can an interviewer tip off your boss that you’re job-searching?

A reader writes:

If a person sends their resume to a company that is accepting applications, can the receiving HR department and/or the hiring manager tell one of their employees that “so-and-so sent us their resume, and your mother works where they currently work, do you know them?” Or can they even ask their employee if they knew that so-and-so was looking for a job elsewhere?

I ask because this happened to me. The mother who was told is in the administration at my current place of work, and she told my immediate supervisor that I was looking for another job. I would love to know if this is legal/proper.

I answer this question over at Inc. today, where I’m revisiting letters that have been buried in the archives here from years ago (and sometimes updating/expanding my answers to them). You can read it here.

{ 58 comments… read them below }

      1. HRish Dude*

        I feel like substituting “legal” for “a jerk move” in a lot of questions would get a lot more traction.

    1. The Cosmic Avenger*

      It makes them not only a dick, but an unprofessional, somewhat unethical dick. Being a dick is not in and of itself a firing offense, but being a dick towards others, whether coworkers, clients, or prospective hires, certainly can be.

      1. Chriama*

        Well I think being a dick is defined in how you relate to others. So is it ok to be one as long as it’s only in your personal life?

        1. The Cosmic Avenger*

          My point was a little strained, but basically you don’t have to get along with everyone as long as you can work together effectively. People may dislike you for reasons that have nothing to do with how you treat them. That was a very hard lesson for me, one I’m still working on mastering. But it’s OK to not be nice to coworkers, as long as you’re civil and communicate about work. Some people would say that makes you a dick if you avoid socializing or even making small talk with coworkers, but in my book that’s not necessarily being a dick to your coworkers, even if that’s how they perceive you.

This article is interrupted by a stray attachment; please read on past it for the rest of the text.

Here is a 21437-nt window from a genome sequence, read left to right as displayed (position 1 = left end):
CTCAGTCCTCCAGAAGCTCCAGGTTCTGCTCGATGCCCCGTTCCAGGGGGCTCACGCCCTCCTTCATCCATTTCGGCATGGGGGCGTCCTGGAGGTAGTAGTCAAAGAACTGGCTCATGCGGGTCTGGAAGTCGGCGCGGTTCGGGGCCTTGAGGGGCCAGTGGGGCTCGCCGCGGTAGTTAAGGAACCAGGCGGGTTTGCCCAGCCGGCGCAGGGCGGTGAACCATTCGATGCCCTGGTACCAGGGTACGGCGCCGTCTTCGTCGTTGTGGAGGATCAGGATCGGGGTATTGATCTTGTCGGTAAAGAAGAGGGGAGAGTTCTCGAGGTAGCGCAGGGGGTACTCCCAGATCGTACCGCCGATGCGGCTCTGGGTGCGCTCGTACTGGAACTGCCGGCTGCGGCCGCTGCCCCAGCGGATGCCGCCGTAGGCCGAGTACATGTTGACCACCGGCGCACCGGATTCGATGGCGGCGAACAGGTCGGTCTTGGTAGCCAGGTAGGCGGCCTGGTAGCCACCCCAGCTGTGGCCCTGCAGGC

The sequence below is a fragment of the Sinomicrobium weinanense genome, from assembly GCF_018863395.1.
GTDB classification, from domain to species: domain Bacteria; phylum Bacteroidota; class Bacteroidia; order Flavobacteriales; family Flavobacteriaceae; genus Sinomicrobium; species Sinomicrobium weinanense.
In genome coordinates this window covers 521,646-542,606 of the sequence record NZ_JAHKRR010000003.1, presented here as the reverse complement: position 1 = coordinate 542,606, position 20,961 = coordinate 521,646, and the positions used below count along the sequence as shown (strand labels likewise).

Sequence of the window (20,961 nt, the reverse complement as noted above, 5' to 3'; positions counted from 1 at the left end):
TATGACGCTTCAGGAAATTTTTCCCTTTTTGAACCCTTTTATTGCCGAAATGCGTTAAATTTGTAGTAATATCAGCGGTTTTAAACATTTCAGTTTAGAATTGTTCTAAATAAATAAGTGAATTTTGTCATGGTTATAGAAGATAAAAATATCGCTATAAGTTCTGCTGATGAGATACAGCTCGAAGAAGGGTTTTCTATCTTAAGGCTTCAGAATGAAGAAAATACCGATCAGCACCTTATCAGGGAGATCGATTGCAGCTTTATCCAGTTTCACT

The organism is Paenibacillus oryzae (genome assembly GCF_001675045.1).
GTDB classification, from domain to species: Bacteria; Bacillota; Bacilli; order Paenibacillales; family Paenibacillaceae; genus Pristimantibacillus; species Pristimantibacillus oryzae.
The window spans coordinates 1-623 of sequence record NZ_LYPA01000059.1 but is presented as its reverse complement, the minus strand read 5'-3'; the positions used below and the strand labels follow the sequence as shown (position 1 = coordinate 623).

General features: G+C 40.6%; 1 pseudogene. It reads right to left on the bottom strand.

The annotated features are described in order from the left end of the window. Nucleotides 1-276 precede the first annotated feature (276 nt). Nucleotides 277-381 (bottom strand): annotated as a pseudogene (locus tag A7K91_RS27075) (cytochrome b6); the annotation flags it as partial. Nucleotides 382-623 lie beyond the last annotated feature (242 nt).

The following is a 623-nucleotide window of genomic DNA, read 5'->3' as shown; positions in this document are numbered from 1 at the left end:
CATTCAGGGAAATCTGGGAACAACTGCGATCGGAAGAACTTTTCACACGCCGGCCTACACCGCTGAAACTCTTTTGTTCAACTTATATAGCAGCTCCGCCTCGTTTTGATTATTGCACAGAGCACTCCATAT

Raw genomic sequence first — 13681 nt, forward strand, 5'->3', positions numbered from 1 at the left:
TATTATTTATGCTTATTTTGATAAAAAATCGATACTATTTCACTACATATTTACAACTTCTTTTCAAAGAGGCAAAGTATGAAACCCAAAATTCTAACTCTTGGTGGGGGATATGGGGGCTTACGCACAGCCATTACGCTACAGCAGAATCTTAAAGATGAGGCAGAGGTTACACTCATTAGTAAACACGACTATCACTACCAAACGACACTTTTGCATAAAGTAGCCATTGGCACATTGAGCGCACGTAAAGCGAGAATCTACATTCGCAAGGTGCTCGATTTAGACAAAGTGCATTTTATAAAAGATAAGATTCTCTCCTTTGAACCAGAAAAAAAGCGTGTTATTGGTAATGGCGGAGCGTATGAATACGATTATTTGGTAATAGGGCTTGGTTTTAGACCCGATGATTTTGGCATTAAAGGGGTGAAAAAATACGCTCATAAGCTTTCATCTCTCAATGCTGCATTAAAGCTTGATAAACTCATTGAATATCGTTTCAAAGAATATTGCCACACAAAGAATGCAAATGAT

I have a very fine art pencil to draw lines this fine. ;)

          1. Chriama*

            Well it must be a great pencil because your point is well made.


            Sorry, I’ll see myself out now.

  1. Granny Smith*

    I think if I were in that position, I would let the hiring manager know how her move affected me, and I might even cc her boss to give her a taste of her own medicine.

    1. Sketchee*

      In this case, I definitely agree. Also, don’t sites like Glassdoor allow you to share your interview experiences? Worth sitting on for a month and then writing out your thoughts in a professional manner

      1. Koko*

        Glassdoor doesn’t seem as helpful here, because the person who screwed up is her coworker (the mother) at Company A, not anyone at the Company B where she was applying. The HM should be told so they can tell the son at Company B that his mother at Company A screwed the pooch, but it’s not really the fault of Company B that the mother of one of their employees has no discretion. It’s totally normal to do this sort of background checking, it’s just that the informants are supposed to respect confidentiality.

        I suppose she could write a negative review on her current Company A’s Glassdoor page, letting her fellow employees know that So-and-So in Accounting leaked her job search to her boss, but I’m not totally sure that would help anyway, since any coworkers also job-searching would have no way of knowing where all her various relatives work.

        1. Mike C.*

          I think it’s still useful because it shows that their HR doesn’t respect appropriate, professional boundaries.

        2. Marisol*

          I would argue that the mother actually had an obligation to tell the manager–it’s her employer; she can’t act against their interests. I wouldn’t sit on information like that. The HM at Company B should have enough sense not to contact the current employer, which includes other people working at the employer.

  2. designbot*

    One thing I do when sending out my resume, especially if I happen to know of any connections between my company and the one I’m applying to, is explicitly mention that hey, I realize teapot design is a small world and we have a lot of overlap in connections, and I’d particularly appreciate you keeping this application confidential since my employer is not aware that I am exploring other opportunities.

    1. Koko*

      Probably a good failsafe to include, but I’m shaking my head that that should even need to be said.

      I once applied for a job that told me the wrong time to come in for an interview. They had intentionally left a 1-hour gap between the previous candidate and myself. When I showed up early they apologized and asked me if I could wait at the coffee shop around the corner until my actual interview time, because “it’s such a small industry” and they wanted to eliminate any potential awkwardness of me and the other candidate seeing each other coming and going and recognizing each other.

      1. designbot*

        I once went on an interview where they made me step outside, then the guy interviewing me came out and we walked to a coffee shop together, so that I wouldn’t walk past the guy I’d be replacing and make his spidey senses tingle about what was up.